Ali Dibadj – Sanford C. Bernstein: Switching gears a little bit to free cash flow and I have asked this question before, but I just want to continue to get comfortable maybe I’m just too old fashion about this stuff. Your free cash flow is again less than the dividend and stock repurchase or basically the payment to shareholders. I’m just trying to get a sense of how I can feel comfortable with that, especially when you’re not getting – we’re not being hit as much by restructuring charges turning to cash. So, how should we feel about that?
Thomas J. Falk – Chairman and CEO: I’ll let Mark to talk to that one.
Mark A. Buthman – SVP and CFO: We look at it on an annual basis, so our cash flow isn’t going to be consistent. Our operating cash flow grow over the year, we knew we are going to come out of the gate strong with share repurchases, we are out of the market in the fourth quarter, so we wanted to start strong. We’ve got about half of the low end of our share repurchases in the bank already in the first quarter built a little bit of debt, but that will come down as the year progresses. For the full year, I think, you’ll see probably $3 billion of operating cash flow with about a third going to capital spending, and third going to dividends, and a third going to share repurchases. So, for the full year we’re not looking to increase significantly our debt. To back-up strategically over the last 10 years, I think, in ’07 and then last year we made a choice to increase our debt, but other than that we are funding share repurchases and our goal is to fund amount of available operating cash flow.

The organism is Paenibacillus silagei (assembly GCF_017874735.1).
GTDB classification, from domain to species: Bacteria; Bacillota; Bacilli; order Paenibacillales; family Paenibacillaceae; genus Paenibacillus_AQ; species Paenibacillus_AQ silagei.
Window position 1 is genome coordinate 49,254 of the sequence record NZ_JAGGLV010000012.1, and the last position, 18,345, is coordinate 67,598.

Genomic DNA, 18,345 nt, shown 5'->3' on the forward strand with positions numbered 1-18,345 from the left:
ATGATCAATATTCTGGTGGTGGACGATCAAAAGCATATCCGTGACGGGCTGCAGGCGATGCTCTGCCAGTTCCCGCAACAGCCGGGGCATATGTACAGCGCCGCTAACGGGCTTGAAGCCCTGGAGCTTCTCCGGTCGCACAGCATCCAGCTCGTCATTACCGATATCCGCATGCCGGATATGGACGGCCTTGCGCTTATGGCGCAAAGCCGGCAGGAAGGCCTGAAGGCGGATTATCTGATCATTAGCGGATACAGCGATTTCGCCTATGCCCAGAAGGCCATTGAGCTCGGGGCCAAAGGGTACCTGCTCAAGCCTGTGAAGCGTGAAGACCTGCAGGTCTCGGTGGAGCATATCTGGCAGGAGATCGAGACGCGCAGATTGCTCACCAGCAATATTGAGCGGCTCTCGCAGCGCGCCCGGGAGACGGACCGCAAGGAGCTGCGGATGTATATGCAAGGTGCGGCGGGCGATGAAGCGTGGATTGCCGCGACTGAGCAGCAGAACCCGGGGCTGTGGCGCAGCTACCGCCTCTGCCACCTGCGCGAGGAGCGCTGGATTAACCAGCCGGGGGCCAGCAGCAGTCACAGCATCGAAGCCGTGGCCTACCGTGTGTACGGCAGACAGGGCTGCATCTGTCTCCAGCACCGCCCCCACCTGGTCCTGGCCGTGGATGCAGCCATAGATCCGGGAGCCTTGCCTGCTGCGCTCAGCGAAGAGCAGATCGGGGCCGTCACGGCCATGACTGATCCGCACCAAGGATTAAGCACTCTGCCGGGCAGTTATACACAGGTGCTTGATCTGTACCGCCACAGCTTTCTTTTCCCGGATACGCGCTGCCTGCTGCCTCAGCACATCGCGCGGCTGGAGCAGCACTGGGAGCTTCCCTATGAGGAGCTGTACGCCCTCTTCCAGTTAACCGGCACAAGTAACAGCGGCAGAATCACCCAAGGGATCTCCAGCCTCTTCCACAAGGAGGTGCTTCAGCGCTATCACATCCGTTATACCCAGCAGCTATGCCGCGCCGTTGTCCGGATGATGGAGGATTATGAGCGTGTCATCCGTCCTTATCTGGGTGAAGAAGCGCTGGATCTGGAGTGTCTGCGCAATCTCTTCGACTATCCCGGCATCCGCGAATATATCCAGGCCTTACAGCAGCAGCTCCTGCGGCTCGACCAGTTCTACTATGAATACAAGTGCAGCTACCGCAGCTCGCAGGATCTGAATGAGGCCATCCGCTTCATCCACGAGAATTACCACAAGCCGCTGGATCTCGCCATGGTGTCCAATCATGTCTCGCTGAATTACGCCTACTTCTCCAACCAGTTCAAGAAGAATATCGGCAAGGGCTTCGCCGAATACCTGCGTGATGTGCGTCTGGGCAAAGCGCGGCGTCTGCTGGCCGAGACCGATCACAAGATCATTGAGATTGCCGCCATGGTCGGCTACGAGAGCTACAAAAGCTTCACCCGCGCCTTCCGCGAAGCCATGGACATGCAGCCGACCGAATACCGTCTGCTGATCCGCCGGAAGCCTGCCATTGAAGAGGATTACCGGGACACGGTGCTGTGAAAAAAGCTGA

Ali Dibadj – Sanford C. Bernstein: Then just my last question if you would is around the increased marketing spend $45 million this quarter for example. Can you give us a sense of how you prioritize that, so I guess what I’m getting at is how much of that is spent in the emerging markets to grow the brand, to grow education etcetera versus new innovations in the U.S. versus competing in Western Europe because it looks like it so much comparative. How do you break that up, I know you mentioned your innovations and other projects, but how do you prioritize that spend?
Thomas J. Falk – Chairman and CEO: Each of our teams around the world, we really own the P&Ls on the geographic basis, so they put together a plan they work with our global brand teams to make sure that we’re resourcing the plan in the right way and that we’re looking at the relative ROI in each of these markets and the opportunity there. We have a series of global planning substance where we work through and say yeah, this will make sense, this will not, meaning to go we’ve got do a little bit more work and run through that as part of our ongoing business planning process. So, as you can imagine a mixture of some center view of the market and some local view of the opportunity and those usually come together in a business plan that then we go execute.
Ali Dibadj – Sanford C. Bernstein: I understand the process, but when you put roll it all up obviously you kind of look through and say are we taxing the right stuff. So, again how much of that can you tell or do you not – maybe do this in the end in the emerging markets, versus developed world versus defending those buckets?